9) Bamboozled By Love
10) We re Turning Again
11) Alien Orifice
12) Flakes
13) Broken Hearts Are For Assholes
14) You Are What You Is
15) Mudd Club
16) The Meek Shall Inherit Nothing
17) Dumb All Over
18) Heavenly Bank Account
19) Suicide Chump
20) Jumbo Go Away
21) Stevie s Spanking
22) The Torture Never Stops
23) Strictly Genteel
24) The Illinois Enema Bandit

 was a little bummed the first few times I watched this. I was kicking back during "Montana" anticipating the killer guitar solo in that song, but the solo was not there! I know Frank liked to rearrange, change tempo's, and omit parts of songs during live performances, but to leave out the blistering solo during "Montana" just bummed me out. However, after several viewings this DVD is killer and a must for Zappa fans.

The concert footage comes from a 1981 show and runs 1 hour 55 minutes. The video and audio (stereo only) are very good. The set list includes lots of songs from "You Are What You Is", so if you want Frank's early stuff you may be disappointed. Most of the time, the band is incredible... there are a few vocals out of pitch and some of Vai's leads are really sloppy, but when they play "Alien Orifice" my jaw hits the floor. Is anyone writing cool music like this anymore?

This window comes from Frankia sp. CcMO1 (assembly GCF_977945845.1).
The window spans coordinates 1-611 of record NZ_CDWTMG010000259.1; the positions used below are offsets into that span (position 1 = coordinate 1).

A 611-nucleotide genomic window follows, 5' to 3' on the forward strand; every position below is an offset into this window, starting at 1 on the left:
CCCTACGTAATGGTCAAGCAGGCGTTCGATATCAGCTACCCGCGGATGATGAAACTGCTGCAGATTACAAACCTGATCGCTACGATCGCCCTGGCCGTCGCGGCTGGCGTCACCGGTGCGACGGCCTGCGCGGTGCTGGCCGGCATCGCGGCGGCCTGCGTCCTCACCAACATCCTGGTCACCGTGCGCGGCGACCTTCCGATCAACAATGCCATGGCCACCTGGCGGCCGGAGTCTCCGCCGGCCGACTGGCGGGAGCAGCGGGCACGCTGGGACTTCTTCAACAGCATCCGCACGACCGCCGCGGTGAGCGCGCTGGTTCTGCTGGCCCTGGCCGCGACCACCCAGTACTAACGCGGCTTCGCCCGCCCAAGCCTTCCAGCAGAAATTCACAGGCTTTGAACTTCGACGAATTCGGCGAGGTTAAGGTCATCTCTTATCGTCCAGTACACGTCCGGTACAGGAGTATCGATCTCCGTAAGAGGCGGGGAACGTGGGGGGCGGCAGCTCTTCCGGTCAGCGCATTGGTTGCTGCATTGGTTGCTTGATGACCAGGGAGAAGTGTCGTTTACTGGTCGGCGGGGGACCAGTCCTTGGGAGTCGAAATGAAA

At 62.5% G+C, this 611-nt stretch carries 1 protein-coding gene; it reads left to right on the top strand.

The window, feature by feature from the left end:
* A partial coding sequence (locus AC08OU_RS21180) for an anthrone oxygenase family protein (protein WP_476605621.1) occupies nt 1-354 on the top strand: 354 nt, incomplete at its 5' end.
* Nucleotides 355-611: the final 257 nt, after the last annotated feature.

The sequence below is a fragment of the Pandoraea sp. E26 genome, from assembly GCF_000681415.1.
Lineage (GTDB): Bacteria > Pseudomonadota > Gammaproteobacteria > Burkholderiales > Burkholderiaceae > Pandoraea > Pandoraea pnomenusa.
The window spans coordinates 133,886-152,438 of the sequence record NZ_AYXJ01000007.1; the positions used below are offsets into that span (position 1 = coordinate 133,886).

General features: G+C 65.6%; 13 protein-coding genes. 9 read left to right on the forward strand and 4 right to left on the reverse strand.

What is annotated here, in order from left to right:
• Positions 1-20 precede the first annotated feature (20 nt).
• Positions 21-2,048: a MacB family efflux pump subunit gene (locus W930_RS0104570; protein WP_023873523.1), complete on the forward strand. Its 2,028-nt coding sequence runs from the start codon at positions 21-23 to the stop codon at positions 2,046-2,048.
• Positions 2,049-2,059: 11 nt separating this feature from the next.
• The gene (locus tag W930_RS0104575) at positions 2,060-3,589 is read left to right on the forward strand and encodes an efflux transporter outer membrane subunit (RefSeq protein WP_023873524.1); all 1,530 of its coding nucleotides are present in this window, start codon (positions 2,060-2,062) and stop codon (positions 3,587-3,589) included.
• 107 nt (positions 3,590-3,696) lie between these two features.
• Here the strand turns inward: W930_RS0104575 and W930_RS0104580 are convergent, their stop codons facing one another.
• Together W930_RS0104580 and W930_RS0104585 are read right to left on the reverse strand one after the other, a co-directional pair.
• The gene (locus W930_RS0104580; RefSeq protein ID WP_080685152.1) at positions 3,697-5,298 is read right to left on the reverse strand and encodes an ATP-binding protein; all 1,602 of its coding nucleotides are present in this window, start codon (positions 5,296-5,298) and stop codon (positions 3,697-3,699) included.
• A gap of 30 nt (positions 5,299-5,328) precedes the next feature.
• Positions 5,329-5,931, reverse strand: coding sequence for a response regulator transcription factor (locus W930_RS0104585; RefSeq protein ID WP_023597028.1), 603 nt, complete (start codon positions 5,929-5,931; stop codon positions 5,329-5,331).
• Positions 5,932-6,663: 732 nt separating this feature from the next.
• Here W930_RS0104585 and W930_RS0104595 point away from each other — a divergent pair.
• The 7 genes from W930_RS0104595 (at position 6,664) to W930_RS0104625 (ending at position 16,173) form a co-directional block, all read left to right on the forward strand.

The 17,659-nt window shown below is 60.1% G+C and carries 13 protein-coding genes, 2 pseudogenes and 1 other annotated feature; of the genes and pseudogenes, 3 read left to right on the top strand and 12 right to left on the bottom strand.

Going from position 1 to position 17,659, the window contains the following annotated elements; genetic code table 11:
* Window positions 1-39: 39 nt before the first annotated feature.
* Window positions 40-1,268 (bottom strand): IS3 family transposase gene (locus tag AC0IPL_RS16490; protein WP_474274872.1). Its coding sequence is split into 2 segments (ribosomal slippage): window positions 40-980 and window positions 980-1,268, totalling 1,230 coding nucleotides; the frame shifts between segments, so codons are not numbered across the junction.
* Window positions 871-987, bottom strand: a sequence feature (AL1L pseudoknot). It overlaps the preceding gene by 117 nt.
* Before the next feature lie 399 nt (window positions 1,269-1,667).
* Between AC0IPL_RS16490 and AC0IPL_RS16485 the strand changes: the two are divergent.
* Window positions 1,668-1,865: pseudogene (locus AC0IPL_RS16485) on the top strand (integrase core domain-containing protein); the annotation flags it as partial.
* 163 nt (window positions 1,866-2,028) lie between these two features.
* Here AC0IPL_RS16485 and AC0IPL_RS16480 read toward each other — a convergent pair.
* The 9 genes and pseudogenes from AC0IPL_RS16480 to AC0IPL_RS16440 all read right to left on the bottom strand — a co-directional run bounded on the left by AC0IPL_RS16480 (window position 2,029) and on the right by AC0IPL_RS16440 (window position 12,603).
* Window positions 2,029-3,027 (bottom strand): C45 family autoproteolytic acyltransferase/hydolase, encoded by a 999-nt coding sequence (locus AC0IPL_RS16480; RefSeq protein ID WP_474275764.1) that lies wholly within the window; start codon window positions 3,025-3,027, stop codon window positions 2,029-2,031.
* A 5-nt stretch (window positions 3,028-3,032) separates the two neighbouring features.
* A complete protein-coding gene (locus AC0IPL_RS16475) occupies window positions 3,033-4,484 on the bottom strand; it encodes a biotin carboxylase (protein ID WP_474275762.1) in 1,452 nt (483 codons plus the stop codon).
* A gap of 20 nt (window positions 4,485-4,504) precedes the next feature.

Extras include two bonus tracks - "Teen-Age Prostitute" and "City of Tiny Lights", the video of "You Are What You Is", a photo gallery, a discography, a DVDography, and liner notes from Scott Thunes.

Overall, this is a treat for fans and I hope more releases like this are planned for the future.

Monday, October 22, 2012

Frank Zappa Touring Bands

Here is a good link to a site that lists the varius touring bands that frank had, at the bottom of the page on that site, is a exhaustive list of personal. Good site

Wednesday, October 17, 2012

Frank Zappa Quotes

Frank Zappa Quotes

  • On a personal level, Freaking Out is a process whereby an individual casts off outmoded and restricting standards of thinking, dress, and social etiquette in order to express creatively his relationship to his immediate environment and the social structure as a whole.